In this large study of chronic obstructive pulmonary disease (COPD) and lung cancer, we found that history of chronic bronchitis, emphysema, and COPD were associated with increased risk of lung cancer. The risk in patients with both chronic bronchitis and emphysema was similar to that in patients with only chronic bronchitis or emphysema. Previous asthma was associated with decreased risk of lung cancer in males. Additional adjustment for smoking beyond pack-years and smoking intensity did not materially change these results.
While there is strong and compelling evidence for associations between COPD and lung cancer 
, some have argued that this association may be largely due to smoking, even after adjustment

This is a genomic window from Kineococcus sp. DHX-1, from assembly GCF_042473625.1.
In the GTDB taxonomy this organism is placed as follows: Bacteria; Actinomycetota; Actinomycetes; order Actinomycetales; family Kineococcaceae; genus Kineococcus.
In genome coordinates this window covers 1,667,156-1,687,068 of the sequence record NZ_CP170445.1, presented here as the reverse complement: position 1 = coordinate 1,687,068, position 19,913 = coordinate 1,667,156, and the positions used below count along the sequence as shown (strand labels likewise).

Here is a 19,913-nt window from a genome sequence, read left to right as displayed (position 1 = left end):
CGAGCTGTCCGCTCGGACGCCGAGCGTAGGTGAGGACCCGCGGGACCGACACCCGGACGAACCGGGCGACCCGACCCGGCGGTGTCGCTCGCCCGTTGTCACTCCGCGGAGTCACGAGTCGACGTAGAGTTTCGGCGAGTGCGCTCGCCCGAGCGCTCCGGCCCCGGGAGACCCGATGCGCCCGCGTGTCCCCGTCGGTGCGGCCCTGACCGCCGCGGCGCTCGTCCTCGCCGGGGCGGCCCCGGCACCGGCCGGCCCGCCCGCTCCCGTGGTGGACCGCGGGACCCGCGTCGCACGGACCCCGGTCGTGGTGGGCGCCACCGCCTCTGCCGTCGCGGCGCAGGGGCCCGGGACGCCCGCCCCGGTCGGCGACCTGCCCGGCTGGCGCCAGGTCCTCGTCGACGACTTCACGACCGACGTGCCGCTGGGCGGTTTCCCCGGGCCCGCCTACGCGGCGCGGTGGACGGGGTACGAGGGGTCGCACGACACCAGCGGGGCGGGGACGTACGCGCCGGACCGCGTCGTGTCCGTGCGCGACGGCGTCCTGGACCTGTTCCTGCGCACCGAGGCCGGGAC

. However, several lines of evidence suggest that the association between COPD and lung cancer may not be entirely due to smoking. Family history of chronic bronchitis and emphysema are associated with increased risk of lung cancer 
. In addition, COPD is associated with lung cancer in never-smokers 
. A recent study estimated that COPD accounts for 10% of lung cancer cases among never smokers and 12% among heavy smokers 
. We found that even restricted to adenocarcinoma, which is more common among non-smokers, particularly women